|Trinity Three Sermon| Rolf D. Preus| June 17, 2018| Luke 15:11-32|
Jesus continued: “There was a man who had two sons. The younger one said to his father, ‘Father, give me my share of the estate.’ So he divided his property between them. Not long after that, the younger son got together all he had, set off for a distant country and there squandered his wealth in wild living. After he had spent everything, there was a severe famine in that whole country, and he began to be in need. So he went and hired himself out to a citizen of that country, who sent him to his fields to feed pigs. He longed to fill his stomach with the pods that the pigs were eating, but no one gave him anything. When he came to his senses, he said, ‘How many of my father’s hired servants have food to spare, and here I am starving to death! I will set out and go back to my father and say to him: Father, I have sinned against heaven and against you. I am no longer worthy to be called your son; make me like one of your hired servants.’ So he got up and went to his father. But while he was still a long way off, his father saw him and was filled with compassion for him; he ran to his son, threw his arms around him and kissed him. The son said to him, ‘Father, I have sinned against heaven and against you. I am no longer worthy to be called your son.’ But the father said to his servants, ‘Quick! Bring the best robe and put it on him. Put a ring on his finger and sandals on his feet. Bring the fattened calf and kill it. Let’s have a feast and celebrate. For this son of mine was dead and is alive again; he was lost and is found.’ So they began to celebrate. Meanwhile, the older son was in the field. When he came near the house, he heard music and dancing. So he called one of the servants and asked him what was going on. ‘Your brother has come,’ he replied, ‘and your father has killed the fattened calf because he has him back safe and sound.’ The older brother became angry and refused to go in. So his father went out and pleaded with him. But he answered his father, ‘Look! All these years I’ve been slaving for you and never disobeyed your orders. Yet you never gave me even a young goat so I could celebrate with my friends. But when this son of yours who has squandered your property with prostitutes comes home, you kill the fattened calf for him!’ ‘My son,’ the father said, ‘you are always with me, and everything I have is yours. But we had to celebrate and be glad, because this brother of yours was dead and is alive again; he was lost and is found.’” Luke 15:11-32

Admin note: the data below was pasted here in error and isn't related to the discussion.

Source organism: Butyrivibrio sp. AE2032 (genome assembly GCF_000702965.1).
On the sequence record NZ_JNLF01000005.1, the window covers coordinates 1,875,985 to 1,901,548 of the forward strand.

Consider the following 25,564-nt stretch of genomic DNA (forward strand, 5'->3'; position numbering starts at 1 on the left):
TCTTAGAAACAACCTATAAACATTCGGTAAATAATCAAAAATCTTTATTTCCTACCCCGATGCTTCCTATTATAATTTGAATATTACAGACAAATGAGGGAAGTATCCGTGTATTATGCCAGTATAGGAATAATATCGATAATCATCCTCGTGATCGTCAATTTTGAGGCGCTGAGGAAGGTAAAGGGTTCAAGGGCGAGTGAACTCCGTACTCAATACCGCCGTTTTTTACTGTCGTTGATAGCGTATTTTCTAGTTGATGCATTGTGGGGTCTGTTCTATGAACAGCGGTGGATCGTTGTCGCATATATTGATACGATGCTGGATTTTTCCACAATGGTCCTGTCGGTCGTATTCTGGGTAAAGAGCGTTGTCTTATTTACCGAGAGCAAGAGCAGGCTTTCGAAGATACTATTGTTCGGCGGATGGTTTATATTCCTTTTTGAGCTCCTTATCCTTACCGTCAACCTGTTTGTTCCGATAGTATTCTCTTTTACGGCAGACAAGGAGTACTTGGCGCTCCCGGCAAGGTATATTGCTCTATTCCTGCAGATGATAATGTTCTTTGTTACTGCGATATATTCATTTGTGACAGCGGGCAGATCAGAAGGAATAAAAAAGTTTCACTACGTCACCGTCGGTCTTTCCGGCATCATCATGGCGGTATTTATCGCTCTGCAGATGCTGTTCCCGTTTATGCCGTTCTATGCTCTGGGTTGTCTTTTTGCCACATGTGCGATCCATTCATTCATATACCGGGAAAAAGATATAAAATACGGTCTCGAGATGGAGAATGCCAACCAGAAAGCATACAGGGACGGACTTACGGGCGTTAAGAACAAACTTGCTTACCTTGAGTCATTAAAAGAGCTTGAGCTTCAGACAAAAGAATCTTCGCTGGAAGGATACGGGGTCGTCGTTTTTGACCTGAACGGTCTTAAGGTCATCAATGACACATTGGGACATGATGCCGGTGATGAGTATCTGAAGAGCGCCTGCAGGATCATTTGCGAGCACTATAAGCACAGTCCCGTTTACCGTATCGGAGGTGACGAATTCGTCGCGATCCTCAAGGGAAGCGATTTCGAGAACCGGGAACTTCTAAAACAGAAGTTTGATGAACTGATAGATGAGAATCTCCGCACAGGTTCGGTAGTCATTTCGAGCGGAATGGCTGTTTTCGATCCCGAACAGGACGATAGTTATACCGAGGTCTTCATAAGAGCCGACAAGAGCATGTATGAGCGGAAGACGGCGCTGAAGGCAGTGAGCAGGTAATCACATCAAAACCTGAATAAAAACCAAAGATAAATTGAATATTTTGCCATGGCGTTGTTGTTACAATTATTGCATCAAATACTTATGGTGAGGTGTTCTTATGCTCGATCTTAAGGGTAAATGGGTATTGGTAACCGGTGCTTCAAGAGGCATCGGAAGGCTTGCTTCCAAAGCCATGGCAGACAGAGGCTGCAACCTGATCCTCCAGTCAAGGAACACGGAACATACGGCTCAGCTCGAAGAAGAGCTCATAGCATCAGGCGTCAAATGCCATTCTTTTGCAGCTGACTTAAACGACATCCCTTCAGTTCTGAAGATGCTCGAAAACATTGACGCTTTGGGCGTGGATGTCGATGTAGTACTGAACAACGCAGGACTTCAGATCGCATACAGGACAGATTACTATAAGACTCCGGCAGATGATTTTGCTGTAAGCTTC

Today is Father’s Day. It is appropriate that we read and discuss this story Jesus told about a father and his two sons.
Last week it was my privilege to be interviewed on a radio program called Issues, Etc. The topic was patriarchy. The word patriarchy means the rule of fathers. If you have ever run across this word, the chances are that it was used in a negative way. Patriarchy is supposedly sexist, misogynistic, mean, abusive, and a few other bad things as well. Those who attack patriarchy claim that only when we are rid of the distinctions between men and women, especially the outdated notion that a father is the head of the home, will we be free from abuse, repression, and inequality.
Now it is true that there are vicious and cruel patriarchies all over the world. Wherever Islam has been imposed on a people, the women have suffered. But the Christian teaching about patriarchy is shaped by the gospel. The gospel of God’s undeserved kindness toward unworthy sinners is beautifully pictured for us in the story of the prodigal son.